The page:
The Urban Infrastructure Initiative (UII) worked with the city of Guadalajara in Mexico to develop sustainable infrastructure solutions. They cover several key infrastructure sectors and recognize the integrated nature of these issues.
Guadalajara is Mexico’s second largest city, capital of the State of Jalisco and seat of the Municipality of Guadalajara. The Guadalajara Metropolitan Area includes six adjacent municipalities and has a total population of more than 4.4 million. City officials have a vision to transform the city into a modern, sustainable metropolis that offers a high quality of life.
Local staff from five UII companies: ACCIONA, CEMEX (lead), GDF SUEZ, Schneider Electric and Siemens with expertise across several infrastructure areas worked with city officials over several months in 2012. Initial dialogue identified priorities towards a comprehensive vision to tackle inadequate public transport, the perception that Guadalajara is a violent, insecure city, depopulation of the center, and inadequate waste handling.
These priorities represented four broad themes to be targeted during the collaboration. UII worked in a series of workshops to develop a total of 20 solutions across the four categories. They include:
• Expanding and modernizing the public transport system
• Implementing an integrated traffic management system
• Establishing a citizen participation program – GuadalajaraConvive
• Relocating dwellings in high-risk areas through a program of low-cost housing
• Revitalizing public spaces and urban facilities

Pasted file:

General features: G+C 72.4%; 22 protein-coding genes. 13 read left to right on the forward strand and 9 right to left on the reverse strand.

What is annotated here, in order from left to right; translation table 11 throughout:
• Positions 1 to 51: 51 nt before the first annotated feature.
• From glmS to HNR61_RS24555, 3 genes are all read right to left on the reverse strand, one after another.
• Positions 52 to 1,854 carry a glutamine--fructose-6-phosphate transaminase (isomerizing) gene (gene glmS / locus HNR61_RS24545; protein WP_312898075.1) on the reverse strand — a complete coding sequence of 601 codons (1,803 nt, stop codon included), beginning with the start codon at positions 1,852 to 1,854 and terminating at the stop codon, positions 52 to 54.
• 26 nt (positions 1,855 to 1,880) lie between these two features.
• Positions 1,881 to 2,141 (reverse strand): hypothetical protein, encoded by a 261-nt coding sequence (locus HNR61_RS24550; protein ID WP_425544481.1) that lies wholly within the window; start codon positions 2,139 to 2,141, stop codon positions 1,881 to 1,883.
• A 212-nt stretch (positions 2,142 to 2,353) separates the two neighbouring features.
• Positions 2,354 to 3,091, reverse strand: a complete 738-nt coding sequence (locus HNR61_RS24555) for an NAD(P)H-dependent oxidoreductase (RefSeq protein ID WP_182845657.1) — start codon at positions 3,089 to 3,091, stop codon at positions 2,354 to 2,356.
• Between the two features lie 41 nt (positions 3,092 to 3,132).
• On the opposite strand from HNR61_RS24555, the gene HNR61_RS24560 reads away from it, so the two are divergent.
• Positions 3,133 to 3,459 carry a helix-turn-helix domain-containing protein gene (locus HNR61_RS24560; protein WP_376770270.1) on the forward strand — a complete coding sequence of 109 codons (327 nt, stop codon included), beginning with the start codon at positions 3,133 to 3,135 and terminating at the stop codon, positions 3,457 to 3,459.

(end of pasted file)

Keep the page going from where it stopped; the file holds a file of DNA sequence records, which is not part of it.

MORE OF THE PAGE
• Segregating solid urban waste
UII recognizes that the different challenges cities face require strategies that respond to the interconnections. The team developed proposals using an integrated approach, with a system-wide view from the start. This approach generated cross-cutting solutions which tackle issues that either directly or indirectly contribute to the city’s overall transformation as well as tackling specific topics.
Collaborating with city officials, as well as other stakeholders active in Guadalajara’s urban development, demonstrated the value of incorporating early business input into the city’s thinking. This enabled city representatives to consider a variety of ideas, and to engage with businesses collectively in a broad context – rather than just in relation to specific tenders.
Francisco Ayón López, the mayor of Guadalajara during this project, commented:
“The sustainability of cities cannot be achieved by isolated efforts, but requires the involvement of governments, society and business. Together, we can develop high-impact integrated solutions that generate immediate results for the people.”